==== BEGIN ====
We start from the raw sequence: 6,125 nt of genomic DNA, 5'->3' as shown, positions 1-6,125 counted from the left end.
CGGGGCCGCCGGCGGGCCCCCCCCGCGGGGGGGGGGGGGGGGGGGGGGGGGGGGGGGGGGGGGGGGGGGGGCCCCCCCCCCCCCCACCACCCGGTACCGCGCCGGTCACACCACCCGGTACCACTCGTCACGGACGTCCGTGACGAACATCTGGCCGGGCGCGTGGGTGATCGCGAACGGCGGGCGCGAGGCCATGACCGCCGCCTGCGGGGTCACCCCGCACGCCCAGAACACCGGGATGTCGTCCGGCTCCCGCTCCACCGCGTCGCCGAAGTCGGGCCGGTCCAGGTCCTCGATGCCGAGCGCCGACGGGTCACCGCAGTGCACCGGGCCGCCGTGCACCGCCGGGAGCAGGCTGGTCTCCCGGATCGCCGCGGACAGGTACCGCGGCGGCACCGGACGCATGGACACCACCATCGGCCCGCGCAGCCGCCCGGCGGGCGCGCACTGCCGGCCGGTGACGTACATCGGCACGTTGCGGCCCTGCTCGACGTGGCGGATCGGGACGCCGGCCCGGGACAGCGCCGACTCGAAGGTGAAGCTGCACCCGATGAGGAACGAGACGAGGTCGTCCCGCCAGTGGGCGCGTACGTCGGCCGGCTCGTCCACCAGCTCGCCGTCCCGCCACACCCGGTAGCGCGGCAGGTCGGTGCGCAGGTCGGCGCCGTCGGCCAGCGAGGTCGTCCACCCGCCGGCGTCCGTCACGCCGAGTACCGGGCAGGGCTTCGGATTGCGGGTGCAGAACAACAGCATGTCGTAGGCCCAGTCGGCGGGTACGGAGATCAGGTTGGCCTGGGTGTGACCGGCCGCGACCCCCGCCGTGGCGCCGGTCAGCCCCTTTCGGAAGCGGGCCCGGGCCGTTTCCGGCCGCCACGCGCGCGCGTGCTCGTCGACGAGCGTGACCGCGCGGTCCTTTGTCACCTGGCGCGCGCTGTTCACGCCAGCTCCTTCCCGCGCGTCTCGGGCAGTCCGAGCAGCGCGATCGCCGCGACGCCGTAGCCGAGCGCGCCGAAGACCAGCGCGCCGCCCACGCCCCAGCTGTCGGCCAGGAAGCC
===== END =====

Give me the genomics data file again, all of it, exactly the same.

We start from the raw sequence: 6,125 nt of genomic DNA, 5'->3' as shown, positions 1-6,125 counted from the left end.
CGGGGCCGCCGGCGGGCCCCCCCCGCGGGGGGGGGGGGGGGGGGGGGGGGGGGGGGGGGGGGGGGGGGGGGCCCCCCCCCCCCCCACCACCCGGTACCGCGCCGGTCACACCACCCGGTACCACTCGTCACGGACGTCCGTGACGAACATCTGGCCGGGCGCGTGGGTGATCGCGAACGGCGGGCGCGAGGCCATGACCGCCGCCTGCGGGGTCACCCCGCACGCCCAGAACACCGGGATGTCGTCCGGCTCCCGCTCCACCGCGTCGCCGAAGTCGGGCCGGTCCAGGTCCTCGATGCCGAGCGCCGACGGGTCACCGCAGTGCACCGGGCCGCCGTGCACCGCCGGGAGCAGGCTGGTCTCCCGGATCGCCGCGGACAGGTACCGCGGCGGCACCGGACGCATGGACACCACCATCGGCCCGCGCAGCCGCCCGGCGGGCGCGCACTGCCGGCCGGTGACGTACATCGGCACGTTGCGGCCCTGCTCGACGTGGCGGATCGGGACGCCGGCCCGGGACAGCGCCGACTCGAAGGTGAAGCTGCACCCGATGAGGAACGAGACGAGGTCGTCCCGCCAGTGGGCGCGTACGTCGGCCGGCTCGTCCACCAGCTCGCCGTCCCGCCACACCCGGTAGCGCGGCAGGTCGGTGCGCAGGTCGGCGCCGTCGGCCAGCGAGGTCGTCCACCCGCCGGCGTCCGTCACGCCGAGTACCGGGCAGGGCTTCGGATTGCGGGTGCAGAACAACAGCATGTCGTAGGCCCAGTCGGCGGGTACGGAGATCAGGTTGGCCTGGGTGTGACCGGCCGCGACCCCCGCCGTGGCGCCGGTCAGCCCCTTTCGGAAGCGGGCCCGGGCCGTTTCCGGCCGCCACGCGCGCGCGTGCTCGTCGACGAGCGTGACCGCGCGGTCCTTTGTCACCTGGCGCGCGCTGTTCACGCCAGCTCCTTCCCGCGCGTCTCGGGCAGTCCGAGCAGCGCGATCGCCGCGACGCCGTAGCCGAGCGCGCCGAAGACCAGCGCGCCGCCCACGCCCCAGCTGTCGGCCAGGAAGCC